Loonie up, price gap growing

The loonie may be trading at a three-year high relative to the U.S. dollar, but a report released Thursday says Canadians still pay far more than Americans for common consumer items.

The report by BMO Capital Markets’ deputy chief economist Douglas Porter said that despite the loonie’s surge to US98¢, the average price during the past three months — it closed Thursday at US104.19 — Canadians still pay 20% more than Americans for products ranging from blu-ray movies to running shoes. That difference was only 7% when the Toronto-based bank conducted a similar study in July 2009, even though the loonie was trading below US92¢ at the time.

“There has been precious little movement in underlying relative prices in the past two years despite the currency’s record sprint,” Mr. Porter said.

The loonie has surged 30% in the past two years, which is widely attributed to a retreating U.S. dollar, surging commodity prices and Canada’s growing reputation as a fiscally safe harbor following the global financial crisis.

Unlike 2007, the last time the loonie flirted with U.S. dollar parity, the current trend is here to stay, Mr. Porter believes.

“Canadians should get accustomed to a lofty loonie, and we continue to look for the currency to remain above par through 2012, if not beyond,” he said.

That will help keep inflation low and interest rates steady, the study found. However, the study stops short of explaining why the gap exists despite the higher loonie.

“The reality is that the underlying prices that Canadians pay and Americans pay really don’t change that much over time, but the currency has these huge swings that can make this sort of comparison shopping between Canada and the U.S. go all over the place,” Mr. Porter said in an interview.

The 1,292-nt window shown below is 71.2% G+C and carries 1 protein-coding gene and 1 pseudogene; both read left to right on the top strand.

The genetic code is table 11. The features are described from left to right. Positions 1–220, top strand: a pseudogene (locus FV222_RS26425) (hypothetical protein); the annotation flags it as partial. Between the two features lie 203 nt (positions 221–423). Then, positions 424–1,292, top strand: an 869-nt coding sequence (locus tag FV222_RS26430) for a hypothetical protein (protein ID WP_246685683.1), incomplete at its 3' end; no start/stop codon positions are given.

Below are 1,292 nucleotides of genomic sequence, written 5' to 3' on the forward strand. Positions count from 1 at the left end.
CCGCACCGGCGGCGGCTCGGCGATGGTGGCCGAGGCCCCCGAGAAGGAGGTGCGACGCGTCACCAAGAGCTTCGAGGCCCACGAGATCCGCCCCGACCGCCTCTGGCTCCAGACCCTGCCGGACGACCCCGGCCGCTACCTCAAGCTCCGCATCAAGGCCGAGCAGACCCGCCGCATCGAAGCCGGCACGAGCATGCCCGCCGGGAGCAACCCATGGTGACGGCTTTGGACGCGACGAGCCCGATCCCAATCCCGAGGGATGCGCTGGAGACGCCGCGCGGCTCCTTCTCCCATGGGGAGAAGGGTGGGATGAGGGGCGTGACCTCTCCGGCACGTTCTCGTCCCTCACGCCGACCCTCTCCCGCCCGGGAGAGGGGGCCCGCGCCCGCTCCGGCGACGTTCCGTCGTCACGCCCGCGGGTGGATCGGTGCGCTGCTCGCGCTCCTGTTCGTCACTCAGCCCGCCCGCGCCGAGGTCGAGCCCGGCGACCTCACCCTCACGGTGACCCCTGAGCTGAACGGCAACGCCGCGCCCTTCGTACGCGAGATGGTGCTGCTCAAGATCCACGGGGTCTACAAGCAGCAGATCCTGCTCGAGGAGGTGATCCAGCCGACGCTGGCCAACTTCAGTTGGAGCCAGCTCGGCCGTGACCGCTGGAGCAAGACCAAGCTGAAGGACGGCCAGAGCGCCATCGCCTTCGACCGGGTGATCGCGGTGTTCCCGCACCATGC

“In the last four years we’ve seen our currency as high as US$1.10 and as low as US77¢. That is an enormous, enormous gap and an enormous swing that can affect these price differentials.”
For Canadian retailers, the issue comes down to a practice known as “country pricing,” in which suppliers will charge Canadian retailers more than their U.S. counterparts for identical products.

“We know there are some products sold to retailers in Canada at a markup of 22% compared to retailers in the U.S.,” said Diane J. Brisebois, chief executive of the Retail Council of Canada.
Ms. Brisebois took issue with the BMO report’s comparison of running shoe prices.

“When you show a price of US$101 in the U.S. versus $149 in Canada, what he needs to find out is how much that Canadian retailer paid for that running shoe, and chances are that retailer paid more than US$100,” she said.

BMO has already started to see upticks in cross-border shopping as Canadians seek to take advantage of lower U.S. prices. That will put some downward pressure on prices in Canada, said Mr. Porter, though not enough to ensure the price gap is ever fully closed.

“I’m not sure even if we stayed at par for years and years and years that the spread would ever completely vanish,” he said.

But the longer Canada’s currency stays at or above parity, Ms. Brisebois said, “the sooner consumers will see those savings reflected in the price of goods in Canada.” http://business.financialpost.com/2011/04/14/loonie-up-price-gap-growing/

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